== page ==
A Love Story That Repeats Itself

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They were really just kids when they met and became each other’s first serious sweethearts. Circumstance carried them apart and away, but neither forgot the other.

Spouses and children came and went, and then at length, his wife died, and they found the fires of that first enchantment had never died out, and now they are happily together -- again. How much do they love each other? He wants her to stop smoking, and she’s really, really trying to oblige him. What, you think I mean Charles and Camilla? Oh yes, them too.

I mean George and Sonia. George Segal, the Oscar-nominated actor, and Sonia Schultz Segal: fell in love in school, Pennsylvania, 1948; married in Los Angeles, 1996. Charles Philip Arthur George, Prince of Wales, and Camilla Rosemary Shand Parker Bowles: fell in love in England, sometime after 1970, married in Windsor, 2005, one day later than the date on the souvenir mugs, but what’s one day more after three decades?

“Oh God,” said George Segal when I’d recounted some of the royal couple’s particulars. “We really are Charles and Camilla!”


With one enormous difference. Strike the Union Jack and run up the Stars and Stripes. The story of Camilla and Charles has an American ending, a California ending. In a nation of religious zealots and ardent atheists, the one faith all Americans share is the credo of the second chance -- not just for the pursuit of happiness but for happiness itself, however many “takes” it takes.

Someone observed that Americans admire success and Britons admire heroic failures, like the men who die gallantly en route to some barren pole or frigid mountaintop. Not to be too snarky, but in a life of not-quites, the Prince of Wales’ perseverance in marrying Camilla is an American-style success. Camilla and Charles are marrying in a country where opinion polls on the question of their getting married still fluctuate like Dick Cheney’s EKG charts, and where devoted fans of Charles’ first wife, Diana, evidently share Queen Victoria’s view that one marriage is enough -- at least when it comes to Charles.

George Segal and Sonia Schultz met in boarding school -- he saw the pretty blond “from afar, and thought, ‘I’m going to marry that girl.’ ” But they went their separate ways after school -- she was waiting tables in Cape May, N.J., and he was crossing the country in a ’47 Chrysler on Aug. 5, 1951, when he sent her a postcard from Great Crater Lake in Oregon with the message: “Nice place to spend a honeymoon -- Love, George.”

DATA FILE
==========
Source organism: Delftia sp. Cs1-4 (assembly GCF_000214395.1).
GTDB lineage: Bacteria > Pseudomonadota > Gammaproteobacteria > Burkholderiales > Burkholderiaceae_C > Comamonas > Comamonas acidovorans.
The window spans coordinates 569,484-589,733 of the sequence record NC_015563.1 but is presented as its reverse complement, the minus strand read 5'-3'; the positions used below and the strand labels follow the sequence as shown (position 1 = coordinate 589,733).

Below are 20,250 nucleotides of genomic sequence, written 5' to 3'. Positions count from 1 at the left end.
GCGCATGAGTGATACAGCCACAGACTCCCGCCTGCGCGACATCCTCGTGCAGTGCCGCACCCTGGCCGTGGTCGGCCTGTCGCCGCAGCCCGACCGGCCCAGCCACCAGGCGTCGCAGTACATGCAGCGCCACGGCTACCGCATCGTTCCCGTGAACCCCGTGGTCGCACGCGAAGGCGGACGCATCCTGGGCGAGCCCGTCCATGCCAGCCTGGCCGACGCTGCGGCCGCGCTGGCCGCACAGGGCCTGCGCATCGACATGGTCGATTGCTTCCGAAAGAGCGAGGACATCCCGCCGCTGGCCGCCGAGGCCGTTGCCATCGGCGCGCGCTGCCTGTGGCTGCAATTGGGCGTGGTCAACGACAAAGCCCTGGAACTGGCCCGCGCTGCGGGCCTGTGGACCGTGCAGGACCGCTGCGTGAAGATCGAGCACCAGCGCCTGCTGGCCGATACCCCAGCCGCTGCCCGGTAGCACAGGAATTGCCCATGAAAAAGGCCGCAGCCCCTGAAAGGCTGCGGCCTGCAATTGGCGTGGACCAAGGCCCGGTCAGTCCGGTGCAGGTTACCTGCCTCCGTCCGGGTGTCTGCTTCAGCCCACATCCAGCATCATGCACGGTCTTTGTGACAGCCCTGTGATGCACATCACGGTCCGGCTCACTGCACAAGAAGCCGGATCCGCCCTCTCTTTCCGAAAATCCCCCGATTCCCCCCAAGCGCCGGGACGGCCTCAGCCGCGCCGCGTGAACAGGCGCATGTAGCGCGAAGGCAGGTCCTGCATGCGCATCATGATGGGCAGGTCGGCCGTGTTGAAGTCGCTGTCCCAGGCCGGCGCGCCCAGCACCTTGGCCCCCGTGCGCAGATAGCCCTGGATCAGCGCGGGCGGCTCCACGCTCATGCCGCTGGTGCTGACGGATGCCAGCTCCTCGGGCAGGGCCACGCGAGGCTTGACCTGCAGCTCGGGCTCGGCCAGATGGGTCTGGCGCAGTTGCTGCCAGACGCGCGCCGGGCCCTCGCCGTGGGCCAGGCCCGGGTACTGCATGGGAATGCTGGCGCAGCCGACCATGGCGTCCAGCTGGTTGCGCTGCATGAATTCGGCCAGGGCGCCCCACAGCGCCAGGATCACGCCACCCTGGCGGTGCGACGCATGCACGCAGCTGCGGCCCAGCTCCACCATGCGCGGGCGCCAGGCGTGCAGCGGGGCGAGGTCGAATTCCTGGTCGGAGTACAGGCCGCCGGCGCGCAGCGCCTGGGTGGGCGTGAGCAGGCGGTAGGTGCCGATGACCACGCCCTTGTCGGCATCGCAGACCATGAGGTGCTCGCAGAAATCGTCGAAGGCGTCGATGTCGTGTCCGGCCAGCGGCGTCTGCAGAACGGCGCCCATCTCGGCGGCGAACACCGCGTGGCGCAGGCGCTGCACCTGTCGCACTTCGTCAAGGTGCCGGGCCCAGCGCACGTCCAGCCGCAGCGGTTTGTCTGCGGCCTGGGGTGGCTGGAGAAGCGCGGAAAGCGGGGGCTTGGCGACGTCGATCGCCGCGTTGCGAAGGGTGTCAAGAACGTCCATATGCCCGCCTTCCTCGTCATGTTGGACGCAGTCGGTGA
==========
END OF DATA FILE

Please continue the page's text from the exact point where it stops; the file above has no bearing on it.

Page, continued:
Fast forward: Sonia’s marriage, divorce and three children; George’s marriage, two children, divorce, remarriage and the death of his second wife. And then the call from the class secretary about the reunion of the class of 1951 began their own reunion.


They too spent hours and hours on the phone, again like you-know-who, but without someone taping their chats. And sometime later, they married.

Listening to George Segal, I imagined Charles speaking: “I just couldn’t get a relationship right, and she’d felt so right.” And I can hear Camilla in Sonia’s words: “I realized that George had been my boyfriend, but he was also a friend I trusted and felt comfortable with.”

I said that this is an American story, a California story, but curiously, it is not entirely a Hollywood story. There is a remixed Disney theme song: “Some Day My Prince Will Come ... Back.” But Hollywood tends to marry down, age-wise; trophy wives are expected to be as gilded and flawless as a new-cast Oscar statuette. Camilla is invariably thrown up against the glamorously lovely Diana -- who, like Marilyn Monroe, will endure in memory as she was when she died -- a 36-year-old cover girl.

Charles and Camilla are AARP-eligible and don’t much care that they look it. “Two old people getting hitched,” is what Camilla is quoted as joking to friends. You could bet St. Edward’s crown that Camilla’s face has never been near a Botox needle, and more power to her. At this, George laughs. “Sonia has not had a needle or anything


I asked George and Sonia what congratulatory message they’d send to their Windsor counterparts: “The message is evident: Love conquers all, and what people say -- the press, his mother -- it doesn’t matter. They are meant to be together, and that trumps everything.”

As they say at Windsor Castle, “honi soit qui mal y pense.” It’s the motto of the Order of the Garter, and it means, “Shame on him who thinks ill of it.”

As we say in Hollywood, “Cut -- print it.”